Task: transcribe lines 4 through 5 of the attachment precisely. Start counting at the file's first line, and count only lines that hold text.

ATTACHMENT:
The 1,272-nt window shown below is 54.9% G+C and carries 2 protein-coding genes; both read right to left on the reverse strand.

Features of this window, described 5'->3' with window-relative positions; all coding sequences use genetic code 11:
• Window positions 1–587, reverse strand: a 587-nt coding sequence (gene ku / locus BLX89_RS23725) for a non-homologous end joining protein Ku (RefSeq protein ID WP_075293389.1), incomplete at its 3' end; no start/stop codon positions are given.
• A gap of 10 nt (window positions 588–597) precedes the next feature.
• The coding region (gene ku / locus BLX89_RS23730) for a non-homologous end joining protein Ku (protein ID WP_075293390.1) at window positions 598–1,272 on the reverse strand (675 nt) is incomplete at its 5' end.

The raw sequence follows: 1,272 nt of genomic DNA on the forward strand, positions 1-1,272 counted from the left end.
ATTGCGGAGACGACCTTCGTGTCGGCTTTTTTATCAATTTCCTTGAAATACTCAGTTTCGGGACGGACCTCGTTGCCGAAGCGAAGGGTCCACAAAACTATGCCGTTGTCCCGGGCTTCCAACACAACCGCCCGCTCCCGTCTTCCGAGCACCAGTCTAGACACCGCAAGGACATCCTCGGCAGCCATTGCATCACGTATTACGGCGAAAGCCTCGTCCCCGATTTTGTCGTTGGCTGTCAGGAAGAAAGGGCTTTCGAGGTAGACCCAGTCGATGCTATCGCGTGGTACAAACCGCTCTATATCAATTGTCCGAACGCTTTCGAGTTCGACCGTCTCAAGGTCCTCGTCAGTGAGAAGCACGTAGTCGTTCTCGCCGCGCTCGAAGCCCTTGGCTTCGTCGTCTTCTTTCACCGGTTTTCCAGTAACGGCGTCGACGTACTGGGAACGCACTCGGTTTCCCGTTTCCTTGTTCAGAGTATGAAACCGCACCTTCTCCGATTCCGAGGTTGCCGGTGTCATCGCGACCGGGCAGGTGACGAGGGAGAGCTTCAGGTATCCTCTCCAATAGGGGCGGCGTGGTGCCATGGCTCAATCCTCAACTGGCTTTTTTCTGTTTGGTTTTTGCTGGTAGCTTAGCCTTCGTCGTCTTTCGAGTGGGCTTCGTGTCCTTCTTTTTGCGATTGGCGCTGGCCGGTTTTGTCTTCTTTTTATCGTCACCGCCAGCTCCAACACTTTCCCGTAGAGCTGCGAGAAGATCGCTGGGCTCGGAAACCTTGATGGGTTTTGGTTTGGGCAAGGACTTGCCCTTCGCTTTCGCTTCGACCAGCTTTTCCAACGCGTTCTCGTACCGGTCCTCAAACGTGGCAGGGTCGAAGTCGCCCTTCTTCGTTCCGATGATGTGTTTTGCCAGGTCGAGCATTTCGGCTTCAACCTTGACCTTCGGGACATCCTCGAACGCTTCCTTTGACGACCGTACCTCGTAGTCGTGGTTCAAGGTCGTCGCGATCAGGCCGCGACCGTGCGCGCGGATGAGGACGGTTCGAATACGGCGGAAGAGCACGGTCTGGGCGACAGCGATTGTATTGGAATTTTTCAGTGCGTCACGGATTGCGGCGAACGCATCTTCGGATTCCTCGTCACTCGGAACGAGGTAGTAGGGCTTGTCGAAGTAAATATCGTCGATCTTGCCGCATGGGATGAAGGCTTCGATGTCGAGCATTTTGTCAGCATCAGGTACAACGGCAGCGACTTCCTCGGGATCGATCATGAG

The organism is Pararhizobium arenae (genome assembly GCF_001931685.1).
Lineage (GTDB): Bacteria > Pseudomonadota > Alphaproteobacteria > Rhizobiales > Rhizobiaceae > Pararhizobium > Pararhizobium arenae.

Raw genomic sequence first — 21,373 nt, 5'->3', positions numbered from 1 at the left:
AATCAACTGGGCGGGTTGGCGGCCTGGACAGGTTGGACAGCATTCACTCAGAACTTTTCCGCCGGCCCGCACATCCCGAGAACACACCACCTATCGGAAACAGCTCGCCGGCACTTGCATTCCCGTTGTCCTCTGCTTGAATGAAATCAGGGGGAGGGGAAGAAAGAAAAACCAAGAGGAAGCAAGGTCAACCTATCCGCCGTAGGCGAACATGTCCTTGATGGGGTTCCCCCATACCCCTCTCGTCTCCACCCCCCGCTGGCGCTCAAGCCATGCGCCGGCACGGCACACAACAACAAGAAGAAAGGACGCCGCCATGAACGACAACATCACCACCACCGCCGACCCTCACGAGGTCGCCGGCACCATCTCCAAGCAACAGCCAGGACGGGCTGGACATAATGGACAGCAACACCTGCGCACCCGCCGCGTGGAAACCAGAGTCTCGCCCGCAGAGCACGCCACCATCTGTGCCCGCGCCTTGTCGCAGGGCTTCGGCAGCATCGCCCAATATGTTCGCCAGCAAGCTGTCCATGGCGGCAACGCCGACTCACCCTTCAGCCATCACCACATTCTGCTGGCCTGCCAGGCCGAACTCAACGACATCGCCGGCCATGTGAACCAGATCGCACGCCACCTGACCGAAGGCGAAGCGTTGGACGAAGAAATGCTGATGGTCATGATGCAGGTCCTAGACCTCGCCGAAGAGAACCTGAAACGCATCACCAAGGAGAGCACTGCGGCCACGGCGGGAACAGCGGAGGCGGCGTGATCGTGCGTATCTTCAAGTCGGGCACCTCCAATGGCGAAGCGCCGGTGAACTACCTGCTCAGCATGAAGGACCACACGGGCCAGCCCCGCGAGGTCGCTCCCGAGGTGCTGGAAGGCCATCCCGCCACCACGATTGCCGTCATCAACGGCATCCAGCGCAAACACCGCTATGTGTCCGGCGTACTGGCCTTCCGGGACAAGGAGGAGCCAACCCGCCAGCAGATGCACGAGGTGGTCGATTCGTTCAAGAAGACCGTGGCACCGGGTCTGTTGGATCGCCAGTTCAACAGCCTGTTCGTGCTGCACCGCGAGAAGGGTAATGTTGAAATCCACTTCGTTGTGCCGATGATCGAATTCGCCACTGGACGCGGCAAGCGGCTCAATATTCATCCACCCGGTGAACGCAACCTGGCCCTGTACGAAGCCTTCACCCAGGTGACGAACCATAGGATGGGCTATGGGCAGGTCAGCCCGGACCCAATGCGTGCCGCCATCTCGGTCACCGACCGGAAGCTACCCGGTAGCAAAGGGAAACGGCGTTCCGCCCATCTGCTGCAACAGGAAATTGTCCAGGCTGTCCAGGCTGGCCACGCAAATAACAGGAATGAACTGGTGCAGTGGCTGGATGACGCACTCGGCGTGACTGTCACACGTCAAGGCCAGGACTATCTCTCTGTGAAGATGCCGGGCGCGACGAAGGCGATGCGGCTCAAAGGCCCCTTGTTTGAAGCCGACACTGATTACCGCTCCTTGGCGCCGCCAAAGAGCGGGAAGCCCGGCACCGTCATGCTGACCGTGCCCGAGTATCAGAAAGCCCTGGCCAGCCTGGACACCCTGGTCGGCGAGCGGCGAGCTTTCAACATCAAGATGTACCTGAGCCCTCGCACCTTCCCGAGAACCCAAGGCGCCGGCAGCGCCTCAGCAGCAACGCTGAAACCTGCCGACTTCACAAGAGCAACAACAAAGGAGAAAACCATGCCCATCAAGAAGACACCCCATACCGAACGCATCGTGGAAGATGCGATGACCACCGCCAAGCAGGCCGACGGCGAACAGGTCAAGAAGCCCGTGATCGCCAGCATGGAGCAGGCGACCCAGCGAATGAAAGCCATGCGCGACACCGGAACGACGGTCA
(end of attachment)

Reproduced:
• A gap of 10 nt (window positions 588–597) precedes the next feature.
• The coding region (gene ku / locus BLX89_RS23730) for a non-homologous end joining protein Ku (protein ID WP_075293390.1) at window positions 598–1,272 on the reverse strand (675 nt) is incomplete at its 5' end.